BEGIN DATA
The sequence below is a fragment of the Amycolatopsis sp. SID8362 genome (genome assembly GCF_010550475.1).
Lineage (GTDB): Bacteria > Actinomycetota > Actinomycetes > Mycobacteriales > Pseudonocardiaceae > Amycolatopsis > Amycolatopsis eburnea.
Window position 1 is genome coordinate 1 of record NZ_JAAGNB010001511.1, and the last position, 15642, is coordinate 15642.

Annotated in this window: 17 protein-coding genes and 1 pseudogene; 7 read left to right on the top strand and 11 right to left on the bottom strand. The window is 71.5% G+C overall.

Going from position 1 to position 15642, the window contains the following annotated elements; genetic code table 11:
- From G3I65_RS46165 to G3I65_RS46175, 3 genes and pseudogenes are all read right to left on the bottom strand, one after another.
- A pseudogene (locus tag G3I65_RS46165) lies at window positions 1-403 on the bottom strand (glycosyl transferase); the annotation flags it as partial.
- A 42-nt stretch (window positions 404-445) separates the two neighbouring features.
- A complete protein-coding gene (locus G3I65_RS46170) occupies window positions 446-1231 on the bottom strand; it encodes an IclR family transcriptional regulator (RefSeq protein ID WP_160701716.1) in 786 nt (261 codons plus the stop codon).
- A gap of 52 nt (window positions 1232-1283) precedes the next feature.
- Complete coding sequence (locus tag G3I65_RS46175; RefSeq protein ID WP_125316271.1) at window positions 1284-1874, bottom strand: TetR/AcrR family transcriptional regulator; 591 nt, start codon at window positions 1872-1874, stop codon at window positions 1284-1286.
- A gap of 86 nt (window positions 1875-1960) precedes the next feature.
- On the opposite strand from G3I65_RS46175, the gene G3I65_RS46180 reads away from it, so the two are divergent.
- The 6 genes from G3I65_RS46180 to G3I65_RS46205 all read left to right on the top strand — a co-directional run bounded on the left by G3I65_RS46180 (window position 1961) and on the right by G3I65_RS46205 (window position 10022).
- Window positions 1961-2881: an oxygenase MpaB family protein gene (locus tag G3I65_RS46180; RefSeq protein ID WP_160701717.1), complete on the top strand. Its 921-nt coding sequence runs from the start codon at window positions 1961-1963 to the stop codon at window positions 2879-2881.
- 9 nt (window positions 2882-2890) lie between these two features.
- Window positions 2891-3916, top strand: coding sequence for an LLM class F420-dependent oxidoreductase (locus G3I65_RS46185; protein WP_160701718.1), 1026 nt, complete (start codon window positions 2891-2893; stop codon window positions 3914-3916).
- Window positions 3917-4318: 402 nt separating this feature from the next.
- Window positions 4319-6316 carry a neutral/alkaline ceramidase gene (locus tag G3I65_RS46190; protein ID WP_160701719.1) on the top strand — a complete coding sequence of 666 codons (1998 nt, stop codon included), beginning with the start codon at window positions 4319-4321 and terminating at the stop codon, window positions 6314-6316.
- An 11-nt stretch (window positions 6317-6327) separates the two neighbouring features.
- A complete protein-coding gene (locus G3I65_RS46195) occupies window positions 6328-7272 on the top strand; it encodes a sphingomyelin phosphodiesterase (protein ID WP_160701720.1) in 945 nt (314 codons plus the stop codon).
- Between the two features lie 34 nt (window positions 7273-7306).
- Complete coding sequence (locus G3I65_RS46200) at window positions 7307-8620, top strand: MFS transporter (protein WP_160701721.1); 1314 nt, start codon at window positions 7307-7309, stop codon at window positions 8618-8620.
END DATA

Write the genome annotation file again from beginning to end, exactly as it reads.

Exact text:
The sequence below is a fragment of the Amycolatopsis sp. SID8362 genome (genome assembly GCF_010550475.1).
Lineage (GTDB): Bacteria > Actinomycetota > Actinomycetes > Mycobacteriales > Pseudonocardiaceae > Amycolatopsis > Amycolatopsis eburnea.
Window position 1 is genome coordinate 1 of record NZ_JAAGNB010001511.1, and the last position, 15642, is coordinate 15642.

Annotated in this window: 17 protein-coding genes and 1 pseudogene; 7 read left to right on the top strand and 11 right to left on the bottom strand. The window is 71.5% G+C overall.

Going from position 1 to position 15642, the window contains the following annotated elements; genetic code table 11:
- From G3I65_RS46165 to G3I65_RS46175, 3 genes and pseudogenes are all read right to left on the bottom strand, one after another.
- A pseudogene (locus tag G3I65_RS46165) lies at window positions 1-403 on the bottom strand (glycosyl transferase); the annotation flags it as partial.
- A 42-nt stretch (window positions 404-445) separates the two neighbouring features.
- A complete protein-coding gene (locus G3I65_RS46170) occupies window positions 446-1231 on the bottom strand; it encodes an IclR family transcriptional regulator (RefSeq protein ID WP_160701716.1) in 786 nt (261 codons plus the stop codon).
- A gap of 52 nt (window positions 1232-1283) precedes the next feature.
- Complete coding sequence (locus tag G3I65_RS46175; RefSeq protein ID WP_125316271.1) at window positions 1284-1874, bottom strand: TetR/AcrR family transcriptional regulator; 591 nt, start codon at window positions 1872-1874, stop codon at window positions 1284-1286.
- A gap of 86 nt (window positions 1875-1960) precedes the next feature.
- On the opposite strand from G3I65_RS46175, the gene G3I65_RS46180 reads away from it, so the two are divergent.
- The 6 genes from G3I65_RS46180 to G3I65_RS46205 all read left to right on the top strand — a co-directional run bounded on the left by G3I65_RS46180 (window position 1961) and on the right by G3I65_RS46205 (window position 10022).
- Window positions 1961-2881: an oxygenase MpaB family protein gene (locus tag G3I65_RS46180; RefSeq protein ID WP_160701717.1), complete on the top strand. Its 921-nt coding sequence runs from the start codon at window positions 1961-1963 to the stop codon at window positions 2879-2881.
- 9 nt (window positions 2882-2890) lie between these two features.
- Window positions 2891-3916, top strand: coding sequence for an LLM class F420-dependent oxidoreductase (locus G3I65_RS46185; protein WP_160701718.1), 1026 nt, complete (start codon window positions 2891-2893; stop codon window positions 3914-3916).
- Window positions 3917-4318: 402 nt separating this feature from the next.
- Window positions 4319-6316 carry a neutral/alkaline ceramidase gene (locus tag G3I65_RS46190; protein ID WP_160701719.1) on the top strand — a complete coding sequence of 666 codons (1998 nt, stop codon included), beginning with the start codon at window positions 4319-4321 and terminating at the stop codon, window positions 6314-6316.
- An 11-nt stretch (window positions 6317-6327) separates the two neighbouring features.
- A complete protein-coding gene (locus G3I65_RS46195) occupies window positions 6328-7272 on the top strand; it encodes a sphingomyelin phosphodiesterase (protein ID WP_160701720.1) in 945 nt (314 codons plus the stop codon).
- Between the two features lie 34 nt (window positions 7273-7306).
- Complete coding sequence (locus G3I65_RS46200) at window positions 7307-8620, top strand: MFS transporter (protein WP_160701721.1); 1314 nt, start codon at window positions 7307-7309, stop codon at window positions 8618-8620.